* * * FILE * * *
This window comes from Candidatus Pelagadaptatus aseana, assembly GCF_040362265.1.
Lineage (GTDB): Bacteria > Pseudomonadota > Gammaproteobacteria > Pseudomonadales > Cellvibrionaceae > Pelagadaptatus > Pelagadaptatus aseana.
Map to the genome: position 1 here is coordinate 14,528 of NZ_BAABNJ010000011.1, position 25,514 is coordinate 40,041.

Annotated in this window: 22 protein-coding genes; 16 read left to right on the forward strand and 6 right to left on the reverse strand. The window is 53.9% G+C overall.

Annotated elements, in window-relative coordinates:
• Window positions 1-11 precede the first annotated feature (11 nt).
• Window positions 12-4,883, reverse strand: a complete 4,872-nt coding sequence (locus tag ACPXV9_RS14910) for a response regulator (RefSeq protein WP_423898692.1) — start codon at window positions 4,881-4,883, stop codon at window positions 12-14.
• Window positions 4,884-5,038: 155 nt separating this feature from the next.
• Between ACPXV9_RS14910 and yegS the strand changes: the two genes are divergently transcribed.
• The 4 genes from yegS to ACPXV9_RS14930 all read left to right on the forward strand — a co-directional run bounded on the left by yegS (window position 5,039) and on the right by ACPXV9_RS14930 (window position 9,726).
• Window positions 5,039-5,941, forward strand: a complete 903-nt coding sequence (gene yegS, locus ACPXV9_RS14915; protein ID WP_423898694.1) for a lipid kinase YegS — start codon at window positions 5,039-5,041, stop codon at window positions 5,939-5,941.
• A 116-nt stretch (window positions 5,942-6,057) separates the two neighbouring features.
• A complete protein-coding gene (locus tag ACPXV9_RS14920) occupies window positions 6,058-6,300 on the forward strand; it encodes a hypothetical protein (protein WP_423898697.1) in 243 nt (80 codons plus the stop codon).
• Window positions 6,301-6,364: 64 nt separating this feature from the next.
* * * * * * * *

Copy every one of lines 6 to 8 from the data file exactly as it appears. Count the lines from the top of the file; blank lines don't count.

• Window positions 1-11 precede the first annotated feature (11 nt).
• Window positions 12-4,883, reverse strand: a complete 4,872-nt coding sequence (locus tag ACPXV9_RS14910) for a response regulator (RefSeq protein WP_423898692.1) — start codon at window positions 4,881-4,883, stop codon at window positions 12-14.
• Window positions 4,884-5,038: 155 nt separating this feature from the next.